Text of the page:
Derek Berry author of Skinny Dipping With Strangers 

“Diverse in scope and broad in range, the poems in Driscoll’s impressive debut collection are detailed geographies of the human heart. From laughter to heartbreak, from iPod playlists to violin solos, there is much here to discover and to love.”

                                                                                     Dr. Andrew Geyer, author of A Shared Voice 

“May we stand strong without cowering any longer in fear of what could come,” advises the speaker in “The Destination of Procrastination.” Such wise words could also serve as the mantra of Kendall Driscoll’s fine debut collection. The poems here originate from a range of “masked” human voices—the unheard, the unwanted, the unsure, the shy—and come out swinging in a dazzling array of forms and moods, from lyric relation to comic eulogy, from the epistolary to the latenight confession. These poems are Exhibit A for the case that 1) the outsiders will stand the test of time and 2) poetry will always provide both sanctuary and the potential to heal.

                                                                                   Michael Diebert- author of Life Outside the Set 

"Imagine taking a glass diary, a fragile journal of personal revelations and truth about a personality and life you’ve never known before. You grip it in your hand and throw it with full force against a brick wall. After it shatters into distinct and unique pieces, you pick up each shard and examine it. Feel the rough edges with a careful hand and hold each piece of glass to the air to catch a gleam of sunlight. That rainbow going through each shard of glass that makes you smile, relate and remember the details of your own life experiences....that’s the experience of reading ‘Speech of the Masquerade’. From finding the strength in your own voice to stepping out in love to share it with others then to letting every day show and mold you into a person you’re trying to figure out if you even want to become, this poetry collection is a pure joy to read. It is the perfect blend of complex wordplay mixed with honest simplicity to paint mind pictures that are hard to shake. Ms. Driscoll has truly used language to remove the mask and let the world become privy to a heartfelt journey now revealed." 
                                                             Lady Vee the Poet"- author of Clenched Teeth Smiling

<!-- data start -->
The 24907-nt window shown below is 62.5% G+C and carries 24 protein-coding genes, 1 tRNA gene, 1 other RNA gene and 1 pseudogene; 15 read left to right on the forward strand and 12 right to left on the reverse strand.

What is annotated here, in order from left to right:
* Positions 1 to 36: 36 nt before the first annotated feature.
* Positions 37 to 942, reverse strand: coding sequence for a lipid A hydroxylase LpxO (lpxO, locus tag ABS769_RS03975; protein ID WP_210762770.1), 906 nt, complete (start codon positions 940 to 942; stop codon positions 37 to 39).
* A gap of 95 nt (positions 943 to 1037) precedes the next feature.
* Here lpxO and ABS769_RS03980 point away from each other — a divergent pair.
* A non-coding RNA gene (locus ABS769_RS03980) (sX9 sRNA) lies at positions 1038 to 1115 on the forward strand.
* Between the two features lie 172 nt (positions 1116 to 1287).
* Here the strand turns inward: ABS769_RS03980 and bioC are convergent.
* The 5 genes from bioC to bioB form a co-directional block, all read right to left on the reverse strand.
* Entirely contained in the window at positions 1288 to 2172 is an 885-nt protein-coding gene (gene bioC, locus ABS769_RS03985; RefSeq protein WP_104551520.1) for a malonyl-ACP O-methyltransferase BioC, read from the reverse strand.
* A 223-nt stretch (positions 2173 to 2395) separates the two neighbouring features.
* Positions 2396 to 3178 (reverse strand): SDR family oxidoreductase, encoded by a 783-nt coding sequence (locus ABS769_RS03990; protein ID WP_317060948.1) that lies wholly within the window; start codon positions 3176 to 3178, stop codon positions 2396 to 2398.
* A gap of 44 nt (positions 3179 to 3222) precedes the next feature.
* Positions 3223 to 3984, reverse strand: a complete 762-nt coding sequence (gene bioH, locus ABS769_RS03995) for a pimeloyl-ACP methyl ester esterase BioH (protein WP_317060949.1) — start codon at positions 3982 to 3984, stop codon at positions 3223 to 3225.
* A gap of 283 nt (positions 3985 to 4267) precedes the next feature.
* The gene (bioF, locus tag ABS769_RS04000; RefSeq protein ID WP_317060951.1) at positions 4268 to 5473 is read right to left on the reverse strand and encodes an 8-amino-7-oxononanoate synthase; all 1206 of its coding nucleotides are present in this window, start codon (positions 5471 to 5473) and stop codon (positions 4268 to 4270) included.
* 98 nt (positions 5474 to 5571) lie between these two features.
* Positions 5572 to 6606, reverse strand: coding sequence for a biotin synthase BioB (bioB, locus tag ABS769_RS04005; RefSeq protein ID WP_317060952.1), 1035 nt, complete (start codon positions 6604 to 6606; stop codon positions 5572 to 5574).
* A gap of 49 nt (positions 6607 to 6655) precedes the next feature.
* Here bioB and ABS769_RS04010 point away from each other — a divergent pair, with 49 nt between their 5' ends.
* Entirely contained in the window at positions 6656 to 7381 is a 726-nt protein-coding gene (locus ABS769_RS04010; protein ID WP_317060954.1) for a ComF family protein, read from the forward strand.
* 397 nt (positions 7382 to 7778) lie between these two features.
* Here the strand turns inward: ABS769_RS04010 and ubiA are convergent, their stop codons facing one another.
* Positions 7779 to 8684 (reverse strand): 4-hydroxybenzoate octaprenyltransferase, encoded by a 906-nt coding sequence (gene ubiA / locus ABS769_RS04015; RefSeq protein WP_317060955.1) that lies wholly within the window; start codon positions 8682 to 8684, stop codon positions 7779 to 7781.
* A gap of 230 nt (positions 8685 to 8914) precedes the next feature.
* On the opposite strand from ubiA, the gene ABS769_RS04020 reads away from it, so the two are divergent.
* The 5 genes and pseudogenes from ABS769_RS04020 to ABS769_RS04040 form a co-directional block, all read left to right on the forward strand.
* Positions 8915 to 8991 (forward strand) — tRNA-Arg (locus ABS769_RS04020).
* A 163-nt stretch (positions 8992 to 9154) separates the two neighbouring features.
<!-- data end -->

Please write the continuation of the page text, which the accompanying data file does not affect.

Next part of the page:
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                                                                                                                                                                                       GoodReads      Library Thing

Press Received

Interview Questions 

1. What kind of reader were you as a child? And what were your favorite childhood books? 

As a child, I was an avid reader. I read anything I could get my hands on. When I was in elementary school, I remember I really enjoyed the Junie B. Jones books.

2. What was the last truly great book you read? 
The White Album by Joan Didion. Didion is an absolutely gifted writer.

3. The last book that made you cry? 
The Last Song by Nicholas Sparks. When I read the book for the first time, I cried for                        the last 50 or so pages of the novel.

4. The last book that made you furious? 
Breaking Dawn by Stephanie Meyer. The anticlimactic ending truly infuriated me.

5. If you could only bring three books to a desert island, which would you choose? 
I would definitely bring the last three books in the Harry Potter series (Harry Potter and the Order of the Phoenix, Harry Potter and the Half Blood Prince, Harry Potter and the Deathly Hallows).
It’s excellent book series written by an excellent writer and the length of the books would keep me reading for a nice long time on the desert island. 

6. Who is your favorite novelist of all time? 
     J.K. Rowling

7. Your favorite novelist writing today?
     J.K. Rowling

8. What are your literary guilty pleasures? Do you have a favorite genre?
  I don’t specifically have a favorite genre.

9. Which book might we be surprise to find on your bookshelves? 
   Twilight by Stephanie Meyer. I’m not typically a reader interested in vampires.

10. What were the most influential books you read as a student?